What the people have created is a derivative work, of sorts. I only say “of sorts” because no one has ever tested this medium (to my knowledge) in court. In short, among the bundle of rights a copyright owner has is the right to create derivative works. Derivative works are things like re-makes and sequels that rely on elements of the original work. As a relevant example, Dirge of Cerberus and Advent Children are both derivative works of Final Fantasy VII. The rumored remake (based on the E3 2005 Tech Demo) would also be a derivative work.

And so would Midgar in Second Life.

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Destructoid (2007)

Ladies and gentlemen, you are staring directly into the rabbit’s hole, only this particular hole is filled with people dressed as rabbits dressed as Cloud and Sephiroth (and they are quite possibly having sex with one another).

New World Notes, by way of Slashdot, has an article on a creepy clever piece of eLARPing that combines the great flavors of Final Fantasy VII with the alterna-world hijinks of Second Life. Appropriately named Midgar, the in-game-game offers Second Life’splayers participants inhabitants the chance to live the virtual-virtual-life of a citizen of FFVII’s Midgar. Within, they can join with one of the cities factions and wage an unending war that, until now, served as back-story to one of the most beloved RPGs of all time.

The mechanics of the whole thing seem pretty well thought out, if a bit rough, and the dedication presented by those running it would be the envy of any MMO. Reading the article in New World Notes reveals a fanatical dedication to making the world as alive as possible, and the most surprising revelation is that the entire thing is supported by Squenix … or not. After tracing the claims to their source, the author of the New World Notes article comes to the conclusion that while the blessing of Square-Enix is widely assumed, no one seems to know when, or to whom, the official stamp of approval was given. Of course, none of that matters since the truth is so widely believed as to become a truth in and of itself (much like the claim that gaming blogs should cover Second Life).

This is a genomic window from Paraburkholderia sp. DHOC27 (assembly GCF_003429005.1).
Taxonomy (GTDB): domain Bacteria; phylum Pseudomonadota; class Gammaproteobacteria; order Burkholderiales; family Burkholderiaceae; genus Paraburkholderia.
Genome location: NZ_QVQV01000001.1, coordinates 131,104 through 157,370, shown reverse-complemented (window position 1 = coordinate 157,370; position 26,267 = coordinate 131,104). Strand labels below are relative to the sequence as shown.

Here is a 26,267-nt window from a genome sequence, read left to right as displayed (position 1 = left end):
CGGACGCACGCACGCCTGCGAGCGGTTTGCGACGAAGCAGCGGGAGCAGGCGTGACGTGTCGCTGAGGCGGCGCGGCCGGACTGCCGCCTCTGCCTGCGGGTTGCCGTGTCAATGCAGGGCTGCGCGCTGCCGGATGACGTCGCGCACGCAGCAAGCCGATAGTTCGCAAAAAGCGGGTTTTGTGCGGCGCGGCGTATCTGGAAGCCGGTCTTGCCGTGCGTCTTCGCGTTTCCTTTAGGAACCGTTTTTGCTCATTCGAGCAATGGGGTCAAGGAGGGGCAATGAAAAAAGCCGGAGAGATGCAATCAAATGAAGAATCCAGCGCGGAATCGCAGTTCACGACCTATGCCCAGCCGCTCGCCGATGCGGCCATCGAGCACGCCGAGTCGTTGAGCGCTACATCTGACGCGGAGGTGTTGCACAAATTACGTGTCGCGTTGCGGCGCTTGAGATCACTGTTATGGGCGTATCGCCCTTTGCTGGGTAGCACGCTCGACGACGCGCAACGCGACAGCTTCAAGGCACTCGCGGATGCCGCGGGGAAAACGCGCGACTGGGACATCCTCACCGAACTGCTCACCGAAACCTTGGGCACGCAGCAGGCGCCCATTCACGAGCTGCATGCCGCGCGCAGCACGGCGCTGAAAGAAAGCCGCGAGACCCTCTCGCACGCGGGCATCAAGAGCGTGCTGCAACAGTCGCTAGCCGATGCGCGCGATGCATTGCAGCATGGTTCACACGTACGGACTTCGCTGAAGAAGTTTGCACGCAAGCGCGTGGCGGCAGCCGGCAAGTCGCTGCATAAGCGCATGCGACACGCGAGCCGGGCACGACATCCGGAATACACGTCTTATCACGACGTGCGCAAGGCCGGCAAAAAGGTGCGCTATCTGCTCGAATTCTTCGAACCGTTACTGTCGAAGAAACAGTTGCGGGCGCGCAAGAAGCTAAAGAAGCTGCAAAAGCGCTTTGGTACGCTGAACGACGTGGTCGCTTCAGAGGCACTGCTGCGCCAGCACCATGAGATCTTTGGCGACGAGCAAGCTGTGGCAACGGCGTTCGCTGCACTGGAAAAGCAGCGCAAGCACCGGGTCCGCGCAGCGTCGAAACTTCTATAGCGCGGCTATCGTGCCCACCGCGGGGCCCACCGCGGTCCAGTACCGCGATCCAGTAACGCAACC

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New World Notes (2016)

SLFFVII.com is the incredibly detailed web portal of an online sub-community within a larger online community that’s actually the spinoff of yet another online community — specifically, it’s a group of Final Fantasy VII roleplayers who’ve re-created much of that game in Second Life. That’s not necessarily notable in itself. Like I mentioned last week, various Star Wars-themed roleplay communities have existed in SL for years. Thing is, SLFFVII has existed in Second Life as a contiguous community on the same sim with the same FFVII community for nearly a decade. Since 2007, in fact, which is when this blog first covered it.

Compare and contrast current images, from how it looked — and how it was organized — back then.